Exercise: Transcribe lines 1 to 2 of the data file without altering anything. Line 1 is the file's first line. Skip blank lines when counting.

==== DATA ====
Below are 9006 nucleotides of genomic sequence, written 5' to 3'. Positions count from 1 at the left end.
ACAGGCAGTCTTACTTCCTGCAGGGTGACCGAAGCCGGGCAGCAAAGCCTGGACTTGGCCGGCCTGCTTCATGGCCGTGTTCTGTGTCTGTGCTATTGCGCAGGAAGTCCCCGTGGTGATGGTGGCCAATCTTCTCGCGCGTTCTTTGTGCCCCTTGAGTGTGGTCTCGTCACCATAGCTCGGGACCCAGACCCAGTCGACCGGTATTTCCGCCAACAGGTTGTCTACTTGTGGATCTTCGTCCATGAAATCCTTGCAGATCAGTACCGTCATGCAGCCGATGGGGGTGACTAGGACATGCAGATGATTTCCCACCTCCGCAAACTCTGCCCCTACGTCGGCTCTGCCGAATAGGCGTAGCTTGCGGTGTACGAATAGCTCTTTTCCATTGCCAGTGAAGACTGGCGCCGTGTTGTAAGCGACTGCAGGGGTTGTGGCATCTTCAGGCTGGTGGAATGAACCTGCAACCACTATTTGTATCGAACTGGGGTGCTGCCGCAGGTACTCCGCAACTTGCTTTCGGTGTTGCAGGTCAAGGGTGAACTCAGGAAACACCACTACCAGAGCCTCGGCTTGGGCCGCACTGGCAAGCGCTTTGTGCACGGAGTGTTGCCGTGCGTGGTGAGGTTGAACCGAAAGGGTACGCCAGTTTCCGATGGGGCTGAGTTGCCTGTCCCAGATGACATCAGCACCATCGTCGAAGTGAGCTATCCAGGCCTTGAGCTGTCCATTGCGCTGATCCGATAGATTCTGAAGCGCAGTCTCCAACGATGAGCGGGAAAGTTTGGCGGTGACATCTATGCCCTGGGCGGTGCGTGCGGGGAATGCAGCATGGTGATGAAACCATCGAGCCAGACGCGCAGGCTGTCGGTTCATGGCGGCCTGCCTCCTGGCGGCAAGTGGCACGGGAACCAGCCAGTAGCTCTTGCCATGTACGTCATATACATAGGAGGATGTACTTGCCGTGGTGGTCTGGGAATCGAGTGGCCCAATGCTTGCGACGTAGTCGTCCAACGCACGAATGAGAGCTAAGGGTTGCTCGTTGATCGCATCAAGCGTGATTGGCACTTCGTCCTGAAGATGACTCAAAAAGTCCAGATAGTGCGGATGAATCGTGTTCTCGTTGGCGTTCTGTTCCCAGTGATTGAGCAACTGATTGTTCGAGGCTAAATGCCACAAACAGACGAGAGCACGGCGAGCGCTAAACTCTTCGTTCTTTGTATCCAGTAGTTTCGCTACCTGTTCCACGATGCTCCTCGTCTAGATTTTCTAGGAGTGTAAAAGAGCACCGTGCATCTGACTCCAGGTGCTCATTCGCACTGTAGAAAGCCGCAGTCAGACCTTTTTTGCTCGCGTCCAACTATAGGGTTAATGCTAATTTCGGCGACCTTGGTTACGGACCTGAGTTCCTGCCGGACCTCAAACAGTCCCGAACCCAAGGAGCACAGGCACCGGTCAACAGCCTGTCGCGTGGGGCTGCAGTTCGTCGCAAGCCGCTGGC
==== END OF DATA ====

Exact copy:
Below are 9006 nucleotides of genomic sequence, written 5' to 3'. Positions count from 1 at the left end.
ACAGGCAGTCTTACTTCCTGCAGGGTGACCGAAGCCGGGCAGCAAAGCCTGGACTTGGCCGGCCTGCTTCATGGCCGTGTTCTGTGTCTGTGCTATTGCGCAGGAAGTCCCCGTGGTGATGGTGGCCAATCTTCTCGCGCGTTCTTTGTGCCCCTTGAGTGTGGTCTCGTCACCATAGCTCGGGACCCAGACCCAGTCGACCGGTATTTCCGCCAACAGGTTGTCTACTTGTGGATCTTCGTCCATGAAATCCTTGCAGATCAGTACCGTCATGCAGCCGATGGGGGTGACTAGGACATGCAGATGATTTCCCACCTCCGCAAACTCTGCCCCTACGTCGGCTCTGCCGAATAGGCGTAGCTTGCGGTGTACGAATAGCTCTTTTCCATTGCCAGTGAAGACTGGCGCCGTGTTGTAAGCGACTGCAGGGGTTGTGGCATCTTCAGGCTGGTGGAATGAACCTGCAACCACTATTTGTATCGAACTGGGGTGCTGCCGCAGGTACTCCGCAACTTGCTTTCGGTGTTGCAGGTCAAGGGTGAACTCAGGAAACACCACTACCAGAGCCTCGGCTTGGGCCGCACTGGCAAGCGCTTTGTGCACGGAGTGTTGCCGTGCGTGGTGAGGTTGAACCGAAAGGGTACGCCAGTTTCCGATGGGGCTGAGTTGCCTGTCCCAGATGACATCAGCACCATCGTCGAAGTGAGCTATCCAGGCCTTGAGCTGTCCATTGCGCTGATCCGATAGATTCTGAAGCGCAGTCTCCAACGATGAGCGGGAAAGTTTGGCGGTGACATCTATGCCCTGGGCGGTGCGTGCGGGGAATGCAGCATGGTGATGAAACCATCGAGCCAGACGCGCAGGCTGTCGGTTCATGGCGGCCTGCCTCCTGGCGGCAAGTGGCACGGGAACCAGCCAGTAGCTCTTGCCATGTACGTCATATACATAGGAGGATGTACTTGCCGTGGTGGTCTGGGAATCGAGTGGCCCAATGCTTGCGACGTAGTCGTCCAACGCACGAATGAGAGCTAAGGGTTGCTCGTTGATCGCATCAAGCGTGATTGGCACTTCGTCCTGAAGATGACTCAAAAAGTCCAGATAGTGCGGATGAATCGTGTTCTCGTTGGCGTTCTGTTCCCAGTGATTGAGCAACTGATTGTTCGAGGCTAAATGCCACAAACAGACGAGAGCACGGCGAGCGCTAAACTCTTCGTTCTTTGTATCCAGTAGTTTCGCTACCTGTTCCACGATGCTCCTCGTCTAGATTTTCTAGGAGTGTAAAAGAGCACCGTGCATCTGACTCCAGGTGCTCATTCGCACTGTAGAAAGCCGCAGTCAGACCTTTTTTGCTCGCGTCCAACTATAGGGTTAATGCTAATTTCGGCGACCTTGGTTACGGACCTGAGTTCCTGCCGGACCTCAAACAGTCCCGAACCCAAGGAGCACAGGCACCGGTCAACAGCCTGTCGCGTGGGGCTGCAGTTCGTCGCAAGCCGCTGGC